The Zagros Newt bears the unfortunate distinction of being the sole salamander on the IUCN Species Survival Commission's list of 100 most endangered species announced September 2012 (Baillie and Butcher 2012).
Baillie, J.E.M., and Butcher, E.R. (2012). Priceless or Worthless: The world's most threatened species. Zoological Society of London, London, United Kingdom.
Barani, H., Torky, F., and Sharifi, M. (2009). ''Reports of new habitats for Neurergus kaiseri in southern Zagros Mountains, Iran.'' Submitted, Hamyard
Denoël, M. (1996). ''Etude comparée du comportement de cour de deux sous-espèces du triton alpestre.'' Cahiers d'Ethologie, 21, 133-258.
Olsson, H. (2008). Management guidelines - Neurergus kaiseri.pdf. Written by the Director of the Parken Zoo, Eskistuna, Sweden. Available online at amphibianark.org/downloads.htm
Rastegar-Pouyani, N. (2006). ''Conservation and distribution of Neurergus microspilotus (Caudata: Salamandridae) in the Zagros Mountains, Kermanshah Province, Western Iran.'' Herpetologia Bonnensis II. Proceedings of the 13th Congress of the Societas Europaea Herpetologica. M. Vences, J. Köhler, T. Ziegler, and W. Böhme, eds.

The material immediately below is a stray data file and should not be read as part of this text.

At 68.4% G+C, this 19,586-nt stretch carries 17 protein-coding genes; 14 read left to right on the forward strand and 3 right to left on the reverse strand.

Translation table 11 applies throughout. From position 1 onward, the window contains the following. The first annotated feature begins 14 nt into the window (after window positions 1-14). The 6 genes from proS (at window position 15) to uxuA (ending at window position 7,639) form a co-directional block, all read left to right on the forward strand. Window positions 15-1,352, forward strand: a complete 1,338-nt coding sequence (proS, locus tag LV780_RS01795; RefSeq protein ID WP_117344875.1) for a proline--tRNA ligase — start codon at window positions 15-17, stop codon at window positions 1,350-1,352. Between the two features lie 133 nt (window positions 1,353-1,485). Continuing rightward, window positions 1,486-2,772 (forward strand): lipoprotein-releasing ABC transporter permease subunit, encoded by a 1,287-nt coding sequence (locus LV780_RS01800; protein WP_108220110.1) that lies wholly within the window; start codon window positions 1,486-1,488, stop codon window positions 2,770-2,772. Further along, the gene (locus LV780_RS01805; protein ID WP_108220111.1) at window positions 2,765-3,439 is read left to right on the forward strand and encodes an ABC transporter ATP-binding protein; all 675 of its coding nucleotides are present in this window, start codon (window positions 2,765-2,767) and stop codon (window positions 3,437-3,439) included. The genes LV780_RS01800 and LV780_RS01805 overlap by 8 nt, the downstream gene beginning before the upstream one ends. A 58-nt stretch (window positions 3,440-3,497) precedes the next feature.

Schmidt, K. P. (1952). ''Diagnoses of new amphibians and reptiles from Iran.'' Natural History Miscellanea, 93, 1-2.
Schmidtler, J. J., and Schmidtler, J. F. (1975). ''Untersuchungen an westpersischen Bergbachmolchen der Gattung Neurergus.'' Salamandra, 11, 84-98.
Sharifi, M., Papenfuss, T., Rastegar-Pouyani, N., Anderson, S., and Kuzmin, S. (2008). Neurergus kaiseri. In: IUCN 2009. IUCN Red List of Threatened Species. Version 2009.1. www.iucnredlist.org. Downloaded on 31 August 2009.
Sharifi, M., Rastegar-Pouyani, N., Akmali, V., and Narengi, S. A. (2008). ''On distribution and conservation status of Neurergus kaiseri (Caudata: Salamandridae).'' Russian Journal of Herpetology, 15, 169-172.
Sparreboom, M., Steinfartz, S., and Schultschik, G. (2000). ''Courtship behavior of Neurergus (Caudata: Salamandridae).'' Amphibia-Reptilia, 21, 1-11.
Steinfartz, S., Hwang, U. W., Tautz, D., Öz, M., and Veith, M. (2002). ''Molecular phylogeny of the salamandrid genus Neurergus: evidence for an intrageneric switch of reproductive biology.'' Amphibia-Reptilia, 23, 419-431.
Written by Kellie Whittaker (kwhittaker AT berkeley.edu), UC Berkeley; updated Michelle S. Koo
First submitted 2009-07-23
Edited by Michelle S. Koo, Kellie Whittaker; updated by Ann T. Chang (2013-05-21)